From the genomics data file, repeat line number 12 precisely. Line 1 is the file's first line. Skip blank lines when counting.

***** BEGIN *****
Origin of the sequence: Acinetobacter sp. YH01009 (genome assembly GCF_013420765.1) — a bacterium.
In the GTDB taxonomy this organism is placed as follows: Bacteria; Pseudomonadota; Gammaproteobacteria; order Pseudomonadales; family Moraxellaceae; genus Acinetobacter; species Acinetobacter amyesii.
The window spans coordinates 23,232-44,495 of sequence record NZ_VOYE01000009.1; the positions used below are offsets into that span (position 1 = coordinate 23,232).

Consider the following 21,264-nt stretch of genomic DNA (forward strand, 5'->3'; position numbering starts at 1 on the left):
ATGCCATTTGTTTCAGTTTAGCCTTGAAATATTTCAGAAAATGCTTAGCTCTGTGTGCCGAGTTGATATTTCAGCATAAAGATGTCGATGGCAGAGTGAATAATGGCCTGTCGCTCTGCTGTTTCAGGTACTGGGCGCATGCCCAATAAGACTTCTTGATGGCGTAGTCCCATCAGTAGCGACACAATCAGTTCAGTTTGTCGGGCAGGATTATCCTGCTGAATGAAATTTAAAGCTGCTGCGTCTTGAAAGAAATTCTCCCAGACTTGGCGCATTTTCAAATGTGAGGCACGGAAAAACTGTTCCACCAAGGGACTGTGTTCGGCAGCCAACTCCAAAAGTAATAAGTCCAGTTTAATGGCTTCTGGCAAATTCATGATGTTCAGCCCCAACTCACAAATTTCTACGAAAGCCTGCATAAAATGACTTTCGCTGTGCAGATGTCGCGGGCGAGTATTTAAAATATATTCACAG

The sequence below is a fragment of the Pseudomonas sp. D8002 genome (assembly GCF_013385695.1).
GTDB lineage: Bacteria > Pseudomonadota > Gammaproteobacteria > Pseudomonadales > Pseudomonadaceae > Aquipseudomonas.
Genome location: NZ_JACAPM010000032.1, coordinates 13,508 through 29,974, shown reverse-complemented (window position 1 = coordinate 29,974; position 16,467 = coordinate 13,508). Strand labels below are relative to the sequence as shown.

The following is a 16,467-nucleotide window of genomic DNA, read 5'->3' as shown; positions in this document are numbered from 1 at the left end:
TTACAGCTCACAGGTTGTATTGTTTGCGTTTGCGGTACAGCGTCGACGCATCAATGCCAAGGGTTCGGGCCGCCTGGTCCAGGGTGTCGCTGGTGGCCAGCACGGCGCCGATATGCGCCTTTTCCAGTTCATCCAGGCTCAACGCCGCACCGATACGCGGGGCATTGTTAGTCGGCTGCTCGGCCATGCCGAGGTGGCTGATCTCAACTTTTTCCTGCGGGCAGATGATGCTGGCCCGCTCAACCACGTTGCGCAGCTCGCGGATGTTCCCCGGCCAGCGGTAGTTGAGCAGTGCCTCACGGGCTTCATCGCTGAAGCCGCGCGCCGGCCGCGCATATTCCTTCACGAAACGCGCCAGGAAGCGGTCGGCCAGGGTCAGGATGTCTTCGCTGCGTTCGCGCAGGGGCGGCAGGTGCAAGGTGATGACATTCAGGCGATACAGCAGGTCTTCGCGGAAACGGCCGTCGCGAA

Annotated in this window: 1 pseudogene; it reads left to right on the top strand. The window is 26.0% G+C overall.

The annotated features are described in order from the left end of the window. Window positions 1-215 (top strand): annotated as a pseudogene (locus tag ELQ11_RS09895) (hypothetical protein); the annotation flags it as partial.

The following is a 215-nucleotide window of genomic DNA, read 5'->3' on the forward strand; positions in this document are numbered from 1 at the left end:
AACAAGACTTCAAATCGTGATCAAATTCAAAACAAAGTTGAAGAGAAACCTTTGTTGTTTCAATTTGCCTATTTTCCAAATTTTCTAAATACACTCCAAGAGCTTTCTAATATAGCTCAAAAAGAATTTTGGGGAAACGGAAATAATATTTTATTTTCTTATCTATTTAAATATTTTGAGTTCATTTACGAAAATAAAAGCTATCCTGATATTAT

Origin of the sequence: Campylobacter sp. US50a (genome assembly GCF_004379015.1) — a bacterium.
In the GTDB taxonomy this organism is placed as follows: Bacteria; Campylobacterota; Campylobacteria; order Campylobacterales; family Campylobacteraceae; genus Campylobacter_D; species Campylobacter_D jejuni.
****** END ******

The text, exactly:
The annotated features are described in order from the left end of the window. Window positions 1-215 (top strand): annotated as a pseudogene (locus tag ELQ11_RS09895) (hypothetical protein); the annotation flags it as partial.